Our favorite things this week include CoverSpy, Ronnie Lane, and the next season of "American Horror Story."

true grit jacket art

We Know What You're Reading: You shouldn't judge a book by its cover, but sometimes it's fun to do so. Over at CoverSpy, book-loving "agents" briefly report what they see people are reading in public, what they looked like, and where they were spotted, updating in real time on Twitter and Tumblr. CoverSpy is great if you're looking for a new book. It can serve as a broad, informal look at what others are reading and love enough to leave the house with. The project is also great for people-watching.

The reports are quick sketches, the details and exact colors of which are missing but seem to fill in themselves. Take, for example, the 70-year old man reading a library copy of The Fitzgeralds and the Kennedys: an American Saga at a McDonalds. Or the eight-year old girl with a copy of Nancy Drew: The Clue of the Gold Doubloons and a cupcake bookmark on the 6 train. The reports are heartwarming, chuckle-inducing, and relatable. Bestsellers come up often (it's nice to see everyone from those in their 20s to 60s picking up Donna Hart's The Goldfinch) as do classics, sci-fi novels, and books that their embarrassed readers were certainly trying to keep hidden. Reading the brief descriptions almost feels like being at the airport, casually sneaking glances at the strangers around you. A split-second glance will tell you a lot, and the impression of a person you're left with lasts much longer. (Stephanie Chen)

coverspy coverFairy Tales of Ireland, W.B. Yeats (M, 60s, blue “Brooklyn” tshirt, green hat, brown canvas satchel, L Train)

 

Slim, Almost None: Whose grave did Ronnie Lane piss on to be as poorly represented as he is in now that the Internet has erradicated scarcity? His story was sad in real time as replacement singer Rod Stewart became a break-out star in his band The Faces and obscured Lane’s more soulful contributions to such a degree that he left and formed the aptly named Slim Chance. In retrospect, it’s unlikely that country/folk/rock band touring the British countryside with acoustic instruments and a circus tent would ever be financially viable, but such was the unprecedented way that money flowed through rock ’n’ roll in the early ‘70s that Lane had no reason to think it would ever go away.

But it did, followed by his health as he was diagnosed with multiple sclerosis. He died at age 51 in 1997, and his music seemed to go with him. Rough Mix, the excellent album he made with Peter Townshend’s out of print, and the recent Ooh La La: An Island Harvest only partly represents Slim Chance.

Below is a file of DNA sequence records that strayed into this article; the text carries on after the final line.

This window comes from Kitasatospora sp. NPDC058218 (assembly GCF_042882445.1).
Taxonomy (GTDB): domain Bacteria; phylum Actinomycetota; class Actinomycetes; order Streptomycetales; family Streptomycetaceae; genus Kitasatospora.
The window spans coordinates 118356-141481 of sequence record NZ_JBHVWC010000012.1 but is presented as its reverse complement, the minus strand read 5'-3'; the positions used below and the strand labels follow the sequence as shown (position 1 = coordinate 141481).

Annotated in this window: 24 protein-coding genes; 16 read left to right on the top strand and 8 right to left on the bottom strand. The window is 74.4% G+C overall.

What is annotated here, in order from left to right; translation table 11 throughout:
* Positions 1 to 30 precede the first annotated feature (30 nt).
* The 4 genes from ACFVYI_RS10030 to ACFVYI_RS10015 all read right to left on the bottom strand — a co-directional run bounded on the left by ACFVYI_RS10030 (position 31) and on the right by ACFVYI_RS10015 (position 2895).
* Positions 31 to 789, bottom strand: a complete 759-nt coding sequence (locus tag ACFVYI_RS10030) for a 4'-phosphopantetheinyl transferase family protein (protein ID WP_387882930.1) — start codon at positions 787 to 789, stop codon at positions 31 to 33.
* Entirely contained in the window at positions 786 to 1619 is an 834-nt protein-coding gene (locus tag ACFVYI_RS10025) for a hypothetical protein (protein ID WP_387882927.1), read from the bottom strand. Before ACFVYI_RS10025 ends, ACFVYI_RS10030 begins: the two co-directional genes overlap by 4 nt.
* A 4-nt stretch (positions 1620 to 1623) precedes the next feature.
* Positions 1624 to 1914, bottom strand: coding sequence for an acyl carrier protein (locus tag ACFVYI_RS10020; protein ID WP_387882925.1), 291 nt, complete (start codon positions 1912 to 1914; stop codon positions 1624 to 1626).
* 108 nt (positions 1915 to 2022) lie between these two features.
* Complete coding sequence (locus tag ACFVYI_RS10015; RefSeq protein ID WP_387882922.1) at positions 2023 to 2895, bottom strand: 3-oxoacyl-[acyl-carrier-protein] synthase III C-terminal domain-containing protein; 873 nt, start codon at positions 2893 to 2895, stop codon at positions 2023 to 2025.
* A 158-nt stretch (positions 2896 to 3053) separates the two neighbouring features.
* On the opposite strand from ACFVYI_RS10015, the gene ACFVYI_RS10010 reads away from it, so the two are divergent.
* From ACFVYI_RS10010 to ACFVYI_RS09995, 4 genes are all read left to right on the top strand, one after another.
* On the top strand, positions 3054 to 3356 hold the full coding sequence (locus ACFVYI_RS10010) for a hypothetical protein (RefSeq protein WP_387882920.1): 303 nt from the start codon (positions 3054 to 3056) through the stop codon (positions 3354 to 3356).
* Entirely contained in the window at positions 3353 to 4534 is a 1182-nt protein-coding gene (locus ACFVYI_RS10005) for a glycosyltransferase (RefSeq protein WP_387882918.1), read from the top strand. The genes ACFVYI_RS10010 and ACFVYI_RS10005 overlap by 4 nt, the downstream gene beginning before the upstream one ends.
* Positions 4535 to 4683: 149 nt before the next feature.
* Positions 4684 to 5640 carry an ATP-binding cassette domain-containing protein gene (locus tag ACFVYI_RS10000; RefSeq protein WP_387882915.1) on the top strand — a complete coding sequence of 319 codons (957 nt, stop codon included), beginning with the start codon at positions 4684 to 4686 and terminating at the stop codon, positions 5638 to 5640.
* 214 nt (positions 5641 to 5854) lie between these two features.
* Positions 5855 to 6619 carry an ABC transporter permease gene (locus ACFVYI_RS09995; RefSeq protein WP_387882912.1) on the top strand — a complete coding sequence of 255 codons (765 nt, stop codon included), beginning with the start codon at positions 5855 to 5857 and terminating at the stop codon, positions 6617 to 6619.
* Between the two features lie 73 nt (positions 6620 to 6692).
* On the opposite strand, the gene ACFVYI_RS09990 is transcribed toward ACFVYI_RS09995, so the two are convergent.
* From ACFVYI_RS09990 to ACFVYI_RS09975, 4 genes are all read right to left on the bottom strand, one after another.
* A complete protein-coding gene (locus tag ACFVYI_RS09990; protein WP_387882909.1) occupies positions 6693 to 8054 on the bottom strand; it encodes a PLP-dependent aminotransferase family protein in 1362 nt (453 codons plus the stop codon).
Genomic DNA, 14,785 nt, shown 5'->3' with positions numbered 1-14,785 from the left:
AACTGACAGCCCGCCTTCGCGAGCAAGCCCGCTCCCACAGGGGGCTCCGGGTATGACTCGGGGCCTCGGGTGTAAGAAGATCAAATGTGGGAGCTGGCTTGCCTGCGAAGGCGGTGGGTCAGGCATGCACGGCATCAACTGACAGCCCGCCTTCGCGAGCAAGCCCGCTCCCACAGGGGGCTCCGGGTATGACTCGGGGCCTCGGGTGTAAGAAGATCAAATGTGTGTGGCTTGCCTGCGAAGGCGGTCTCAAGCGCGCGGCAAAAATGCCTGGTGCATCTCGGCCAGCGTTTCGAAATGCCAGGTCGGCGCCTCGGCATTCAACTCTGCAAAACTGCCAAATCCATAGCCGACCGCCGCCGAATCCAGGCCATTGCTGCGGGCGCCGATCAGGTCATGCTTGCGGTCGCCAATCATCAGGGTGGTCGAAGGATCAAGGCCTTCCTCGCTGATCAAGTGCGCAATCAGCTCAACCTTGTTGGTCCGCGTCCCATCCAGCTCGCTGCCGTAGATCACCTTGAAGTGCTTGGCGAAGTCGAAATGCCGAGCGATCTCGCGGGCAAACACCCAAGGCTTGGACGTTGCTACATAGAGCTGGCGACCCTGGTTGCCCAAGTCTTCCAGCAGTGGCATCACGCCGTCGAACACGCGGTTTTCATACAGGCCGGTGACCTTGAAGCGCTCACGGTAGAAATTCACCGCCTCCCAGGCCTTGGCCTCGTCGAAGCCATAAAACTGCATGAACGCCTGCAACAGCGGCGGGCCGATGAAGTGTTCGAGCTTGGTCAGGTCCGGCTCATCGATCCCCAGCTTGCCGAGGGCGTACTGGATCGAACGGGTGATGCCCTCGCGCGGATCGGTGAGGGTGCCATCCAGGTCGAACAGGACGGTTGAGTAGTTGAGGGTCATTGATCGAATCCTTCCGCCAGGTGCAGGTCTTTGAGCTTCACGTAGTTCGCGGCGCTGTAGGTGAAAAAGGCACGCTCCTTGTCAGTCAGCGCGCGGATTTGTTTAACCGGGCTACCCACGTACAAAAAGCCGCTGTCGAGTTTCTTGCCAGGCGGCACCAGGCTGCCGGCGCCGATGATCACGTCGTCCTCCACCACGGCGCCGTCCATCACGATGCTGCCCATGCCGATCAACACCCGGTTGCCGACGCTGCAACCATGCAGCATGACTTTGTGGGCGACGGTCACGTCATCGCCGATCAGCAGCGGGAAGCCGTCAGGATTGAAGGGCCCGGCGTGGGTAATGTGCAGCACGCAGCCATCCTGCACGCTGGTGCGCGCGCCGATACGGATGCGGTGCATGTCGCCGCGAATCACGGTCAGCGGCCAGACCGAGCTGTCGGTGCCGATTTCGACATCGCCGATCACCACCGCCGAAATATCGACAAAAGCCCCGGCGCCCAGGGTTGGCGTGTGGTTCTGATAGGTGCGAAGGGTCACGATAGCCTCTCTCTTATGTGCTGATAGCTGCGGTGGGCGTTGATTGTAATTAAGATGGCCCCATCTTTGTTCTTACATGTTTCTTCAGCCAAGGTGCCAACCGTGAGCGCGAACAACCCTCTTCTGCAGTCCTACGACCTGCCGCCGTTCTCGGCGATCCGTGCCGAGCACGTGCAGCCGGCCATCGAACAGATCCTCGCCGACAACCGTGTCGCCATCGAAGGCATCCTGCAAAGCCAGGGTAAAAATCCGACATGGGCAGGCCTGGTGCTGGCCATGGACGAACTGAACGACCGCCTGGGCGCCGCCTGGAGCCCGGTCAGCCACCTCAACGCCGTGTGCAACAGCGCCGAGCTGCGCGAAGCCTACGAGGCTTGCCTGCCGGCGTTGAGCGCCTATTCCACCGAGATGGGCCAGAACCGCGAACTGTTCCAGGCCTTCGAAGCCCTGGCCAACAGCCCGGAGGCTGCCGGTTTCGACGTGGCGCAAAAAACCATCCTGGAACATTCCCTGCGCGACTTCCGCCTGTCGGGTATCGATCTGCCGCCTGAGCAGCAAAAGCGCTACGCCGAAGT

The set takes some patient listening to really hear. At first, it’s a little soft, a little ragged, and the songs don’t fall apart and together with the woozy precision as those cut by The Faces do. Few lyrics are as exactly right as “Ooh La La” or “Debris,” so it feels strangely indulgent even as it's unassuming. Rock star as country squire, grinning, high, with a pint and oblivious that the barn’s burning down and the sheep have left the field. But additional listens reveal how in love he was with the life he’d chosen, and his vocals are those of a man at home. The songs are simple because that’s all they need to be, and they say what needs to be said. With any luck, more of Lane’s music will find its way back into the world, but until it does, Ooh La La: An Island Harvest and his songs with The Faces will have to suffice. (Alex Rawls)


Freak of the Week: Living in New Orleans, sometimes you can’t help but trip over movie sets and celebrities. Everyone has their story, be it locking eyes with Kristen Wiig or high-fiving Nicholas Cage from a food truck. I recently stumbled across the set one of the most prominent TV shows to be filming in New Orleans lately. American Horror Story, about to enter its fourth season, has been filming in the city for over a year now. Season 3, “Coven,” was actually set in New Orleans, featuring local legends and familiar scenery. Despite the most recent season’s success—it was nominated for nine Emmys—it lacked the scare factor that categorized the first two seasons, which stream on Netflix. Though still delightfully creepy, it sometimes felt like it relied more on a gross-out factor instead. Regardless, the upcoming season, “Freak Show,” premieres in the fall and promises to deliver the same creepy punches as the first several seasons. (Lauren Keenan)